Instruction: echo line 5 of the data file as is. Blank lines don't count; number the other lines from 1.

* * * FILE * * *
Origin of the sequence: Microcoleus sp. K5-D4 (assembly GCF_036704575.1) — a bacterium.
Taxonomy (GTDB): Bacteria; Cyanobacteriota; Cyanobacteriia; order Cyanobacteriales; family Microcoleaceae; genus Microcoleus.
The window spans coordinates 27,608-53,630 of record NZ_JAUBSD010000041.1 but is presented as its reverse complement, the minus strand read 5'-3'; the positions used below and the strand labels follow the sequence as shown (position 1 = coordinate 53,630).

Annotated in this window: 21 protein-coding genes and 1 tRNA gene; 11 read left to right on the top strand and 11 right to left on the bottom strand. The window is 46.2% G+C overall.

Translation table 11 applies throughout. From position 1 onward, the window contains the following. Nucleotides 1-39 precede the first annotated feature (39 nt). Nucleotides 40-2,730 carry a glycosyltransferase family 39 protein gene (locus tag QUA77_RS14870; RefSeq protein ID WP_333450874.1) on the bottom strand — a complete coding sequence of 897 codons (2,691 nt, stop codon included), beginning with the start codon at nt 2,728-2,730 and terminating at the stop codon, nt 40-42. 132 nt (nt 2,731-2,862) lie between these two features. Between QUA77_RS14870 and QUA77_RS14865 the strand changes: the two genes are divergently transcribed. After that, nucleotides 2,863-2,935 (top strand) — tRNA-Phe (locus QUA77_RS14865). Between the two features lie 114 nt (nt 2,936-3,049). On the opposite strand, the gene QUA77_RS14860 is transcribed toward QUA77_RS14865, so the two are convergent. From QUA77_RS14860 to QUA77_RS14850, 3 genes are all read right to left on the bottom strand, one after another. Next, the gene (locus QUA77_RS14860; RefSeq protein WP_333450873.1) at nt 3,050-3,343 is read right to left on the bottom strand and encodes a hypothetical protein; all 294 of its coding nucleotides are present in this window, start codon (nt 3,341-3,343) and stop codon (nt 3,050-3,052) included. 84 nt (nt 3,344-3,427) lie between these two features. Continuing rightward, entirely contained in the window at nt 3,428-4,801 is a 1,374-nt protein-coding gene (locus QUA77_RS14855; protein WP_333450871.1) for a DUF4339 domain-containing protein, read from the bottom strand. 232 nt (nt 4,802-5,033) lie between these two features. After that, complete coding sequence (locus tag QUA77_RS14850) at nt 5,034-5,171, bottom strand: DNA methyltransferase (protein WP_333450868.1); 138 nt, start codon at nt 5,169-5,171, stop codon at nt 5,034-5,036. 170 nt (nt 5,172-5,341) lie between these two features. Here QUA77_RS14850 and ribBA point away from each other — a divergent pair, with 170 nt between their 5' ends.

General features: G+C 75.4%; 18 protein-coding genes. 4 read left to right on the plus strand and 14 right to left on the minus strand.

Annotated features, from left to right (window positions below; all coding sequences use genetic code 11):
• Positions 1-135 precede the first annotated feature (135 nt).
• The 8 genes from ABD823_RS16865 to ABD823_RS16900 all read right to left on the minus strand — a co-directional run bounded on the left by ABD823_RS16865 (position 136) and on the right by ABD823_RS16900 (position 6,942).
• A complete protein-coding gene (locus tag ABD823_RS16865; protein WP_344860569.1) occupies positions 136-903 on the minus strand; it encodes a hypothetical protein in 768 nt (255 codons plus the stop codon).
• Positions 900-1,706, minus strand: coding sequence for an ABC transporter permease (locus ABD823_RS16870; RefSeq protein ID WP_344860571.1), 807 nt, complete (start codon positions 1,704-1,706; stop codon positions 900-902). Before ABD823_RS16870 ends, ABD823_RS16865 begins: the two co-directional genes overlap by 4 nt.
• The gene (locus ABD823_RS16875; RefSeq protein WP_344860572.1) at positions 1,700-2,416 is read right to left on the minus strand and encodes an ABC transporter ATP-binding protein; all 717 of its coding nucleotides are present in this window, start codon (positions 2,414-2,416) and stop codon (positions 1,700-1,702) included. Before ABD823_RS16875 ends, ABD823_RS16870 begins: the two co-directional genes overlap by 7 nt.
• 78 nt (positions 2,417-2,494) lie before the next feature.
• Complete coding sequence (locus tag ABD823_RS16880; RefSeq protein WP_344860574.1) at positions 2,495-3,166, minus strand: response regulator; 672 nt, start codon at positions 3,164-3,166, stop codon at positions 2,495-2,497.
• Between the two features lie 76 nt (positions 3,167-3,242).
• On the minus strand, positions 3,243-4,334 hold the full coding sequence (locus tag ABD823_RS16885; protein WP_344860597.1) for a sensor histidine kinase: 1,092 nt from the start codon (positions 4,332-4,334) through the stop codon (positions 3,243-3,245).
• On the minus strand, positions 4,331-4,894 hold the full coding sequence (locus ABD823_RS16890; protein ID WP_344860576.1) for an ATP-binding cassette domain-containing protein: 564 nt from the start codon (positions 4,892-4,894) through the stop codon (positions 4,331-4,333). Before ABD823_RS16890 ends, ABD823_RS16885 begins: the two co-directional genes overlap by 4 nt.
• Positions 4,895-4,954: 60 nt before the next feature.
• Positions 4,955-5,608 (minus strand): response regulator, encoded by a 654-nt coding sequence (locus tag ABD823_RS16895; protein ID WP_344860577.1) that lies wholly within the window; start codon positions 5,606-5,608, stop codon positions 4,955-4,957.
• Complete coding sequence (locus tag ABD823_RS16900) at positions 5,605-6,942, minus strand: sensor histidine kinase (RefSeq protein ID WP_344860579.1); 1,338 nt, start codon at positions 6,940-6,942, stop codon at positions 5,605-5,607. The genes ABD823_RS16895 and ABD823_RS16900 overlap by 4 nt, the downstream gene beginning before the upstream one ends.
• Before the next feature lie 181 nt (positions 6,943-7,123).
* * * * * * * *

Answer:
Translation table 11 applies throughout. From position 1 onward, the window contains the following. Nucleotides 1-39 precede the first annotated feature (39 nt). Nucleotides 40-2,730 carry a glycosyltransferase family 39 protein gene (locus tag QUA77_RS14870; RefSeq protein ID WP_333450874.1) on the bottom strand — a complete coding sequence of 897 codons (2,691 nt, stop codon included), beginning with the start codon at nt 2,728-2,730 and terminating at the stop codon, nt 40-42. 132 nt (nt 2,731-2,862) lie between these two features. Between QUA77_RS14870 and QUA77_RS14865 the strand changes: the two genes are divergently transcribed. After that, nucleotides 2,863-2,935 (top strand) — tRNA-Phe (locus QUA77_RS14865). Between the two features lie 114 nt (nt 2,936-3,049). On the opposite strand, the gene QUA77_RS14860 is transcribed toward QUA77_RS14865, so the two are convergent. From QUA77_RS14860 to QUA77_RS14850, 3 genes are all read right to left on the bottom strand, one after another. Next, the gene (locus QUA77_RS14860; RefSeq protein WP_333450873.1) at nt 3,050-3,343 is read right to left on the bottom strand and encodes a hypothetical protein; all 294 of its coding nucleotides are present in this window, start codon (nt 3,341-3,343) and stop codon (nt 3,050-3,052) included. 84 nt (nt 3,344-3,427) lie between these two features. Continuing rightward, entirely contained in the window at nt 3,428-4,801 is a 1,374-nt protein-coding gene (locus QUA77_RS14855; protein WP_333450871.1) for a DUF4339 domain-containing protein, read from the bottom strand. 232 nt (nt 4,802-5,033) lie between these two features. After that, complete coding sequence (locus tag QUA77_RS14850) at nt 5,034-5,171, bottom strand: DNA methyltransferase (protein WP_333450868.1); 138 nt, start codon at nt 5,169-5,171, stop codon at nt 5,034-5,036. 170 nt (nt 5,172-5,341) lie between these two features. Here QUA77_RS14850 and ribBA point away from each other — a divergent pair, with 170 nt between their 5' ends.